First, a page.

A motorist has chalked up a record-high 45 penalty points on his driving licence in a nine-month offending spree and is still on the road.
The driver, from Liverpool, got the points for eight offences of either failing to disclose the identity of the driver or for speeding between October 1 2012 and June 20 2013.
His total exceeded the previous still-driving record of 42 points according to the Institute of Advanced Motorists (IAM) which obtained figures from the Driver and Vehicle Licensing Agency (DVLA) following a Freedom of Information Act request.
A motorist has chalked up 45 points in nine months
Drivers who tot up 12 points within three years can be disqualified.
The figures obtained by the IAM showed:
- The second-highest points total, 36, went to a man from Warrington, Cheshire, who was caught driving without insurance six times in less than two weeks between February and March 2012:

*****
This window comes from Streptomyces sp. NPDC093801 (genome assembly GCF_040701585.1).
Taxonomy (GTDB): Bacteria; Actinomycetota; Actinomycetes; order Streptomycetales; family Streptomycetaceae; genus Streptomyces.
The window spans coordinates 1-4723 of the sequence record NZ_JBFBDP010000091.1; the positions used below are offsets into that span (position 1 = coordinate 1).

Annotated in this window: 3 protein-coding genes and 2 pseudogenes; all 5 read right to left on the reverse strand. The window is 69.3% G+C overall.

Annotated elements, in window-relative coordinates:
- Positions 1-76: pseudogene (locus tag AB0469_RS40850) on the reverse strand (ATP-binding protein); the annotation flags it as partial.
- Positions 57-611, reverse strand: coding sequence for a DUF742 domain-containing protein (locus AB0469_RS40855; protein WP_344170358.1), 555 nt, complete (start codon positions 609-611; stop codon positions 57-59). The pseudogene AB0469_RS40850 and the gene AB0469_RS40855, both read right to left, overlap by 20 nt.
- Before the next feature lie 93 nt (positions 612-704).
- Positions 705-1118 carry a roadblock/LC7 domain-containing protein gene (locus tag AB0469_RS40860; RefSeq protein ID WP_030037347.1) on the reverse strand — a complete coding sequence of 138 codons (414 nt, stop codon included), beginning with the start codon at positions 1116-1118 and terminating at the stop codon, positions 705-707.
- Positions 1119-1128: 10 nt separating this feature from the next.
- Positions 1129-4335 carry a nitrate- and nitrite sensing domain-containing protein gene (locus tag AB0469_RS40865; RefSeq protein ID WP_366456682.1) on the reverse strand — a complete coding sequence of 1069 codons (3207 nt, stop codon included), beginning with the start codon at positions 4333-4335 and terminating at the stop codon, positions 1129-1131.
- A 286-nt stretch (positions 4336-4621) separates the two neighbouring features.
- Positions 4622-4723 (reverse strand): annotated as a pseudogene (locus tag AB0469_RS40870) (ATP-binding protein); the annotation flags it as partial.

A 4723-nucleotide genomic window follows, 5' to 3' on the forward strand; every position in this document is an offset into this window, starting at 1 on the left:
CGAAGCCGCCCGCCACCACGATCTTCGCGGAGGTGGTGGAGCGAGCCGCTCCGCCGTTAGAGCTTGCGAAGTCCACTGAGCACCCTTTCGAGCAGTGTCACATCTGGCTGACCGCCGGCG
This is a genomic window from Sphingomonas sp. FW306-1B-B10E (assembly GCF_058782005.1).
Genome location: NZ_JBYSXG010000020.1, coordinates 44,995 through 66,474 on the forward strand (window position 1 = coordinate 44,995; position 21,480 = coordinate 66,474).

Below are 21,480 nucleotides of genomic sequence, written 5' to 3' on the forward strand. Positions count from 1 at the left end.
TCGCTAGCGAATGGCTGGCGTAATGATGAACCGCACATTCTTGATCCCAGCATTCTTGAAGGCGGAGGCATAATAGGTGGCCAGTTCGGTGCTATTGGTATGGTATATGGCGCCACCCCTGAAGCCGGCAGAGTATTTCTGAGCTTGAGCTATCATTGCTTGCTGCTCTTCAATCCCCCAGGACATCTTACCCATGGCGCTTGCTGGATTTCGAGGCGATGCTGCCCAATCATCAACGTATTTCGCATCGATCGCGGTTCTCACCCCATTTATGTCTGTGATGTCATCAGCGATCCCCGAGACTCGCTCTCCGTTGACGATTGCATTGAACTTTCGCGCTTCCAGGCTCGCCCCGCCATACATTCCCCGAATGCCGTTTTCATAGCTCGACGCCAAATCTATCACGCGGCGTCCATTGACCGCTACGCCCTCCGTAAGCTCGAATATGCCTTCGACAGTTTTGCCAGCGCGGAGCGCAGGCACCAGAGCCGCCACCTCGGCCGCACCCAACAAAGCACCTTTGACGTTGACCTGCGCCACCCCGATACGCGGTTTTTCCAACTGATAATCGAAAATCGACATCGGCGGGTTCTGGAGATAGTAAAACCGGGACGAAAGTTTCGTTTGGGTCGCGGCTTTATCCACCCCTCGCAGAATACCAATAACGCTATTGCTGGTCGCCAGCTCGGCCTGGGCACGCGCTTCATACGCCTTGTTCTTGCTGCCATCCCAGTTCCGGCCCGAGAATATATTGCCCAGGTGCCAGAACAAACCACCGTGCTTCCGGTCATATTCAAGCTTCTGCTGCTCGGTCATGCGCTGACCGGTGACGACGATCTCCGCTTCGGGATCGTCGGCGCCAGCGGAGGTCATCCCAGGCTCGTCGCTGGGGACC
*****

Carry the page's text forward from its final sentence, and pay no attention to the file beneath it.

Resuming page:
- A woman from Lincoln with 34 points, who was caught speeding three times and failed to give information to identify the driver four times between January 2012 and September 2012;
- A female from Hull with 31 points, who was caught speeding eight times in two months between September and November 2011;
- A man from Westcliff-on-Sea in Essex , with 30 points, who was caught speeding six times in just two weeks, between September 30 and October 13 2012.
Failing to give the identity of the owner, speeding, and driving uninsured were the most common reasons for points, the IAM said.
IAM chief executive Simon Best said: "Last September, we highlighted a driver with 42 points on their licence and we were told that more would be done to address the issue. Incredibly, we now have someone driving with 45 points.
"DVLA must rapidly overall their systems and working relationships with the courts to ensure that the whole principle of 12 points and you are off the road is not undermined."
He went on: "Any suggestion that some drivers may be able to speed with impunity and then talk themselves out of a ban puts our whole approach to enforcement into question.
"The police and the motoring public need to have confidence that those caught speeding or breaking other motoring laws will be dealt with equally."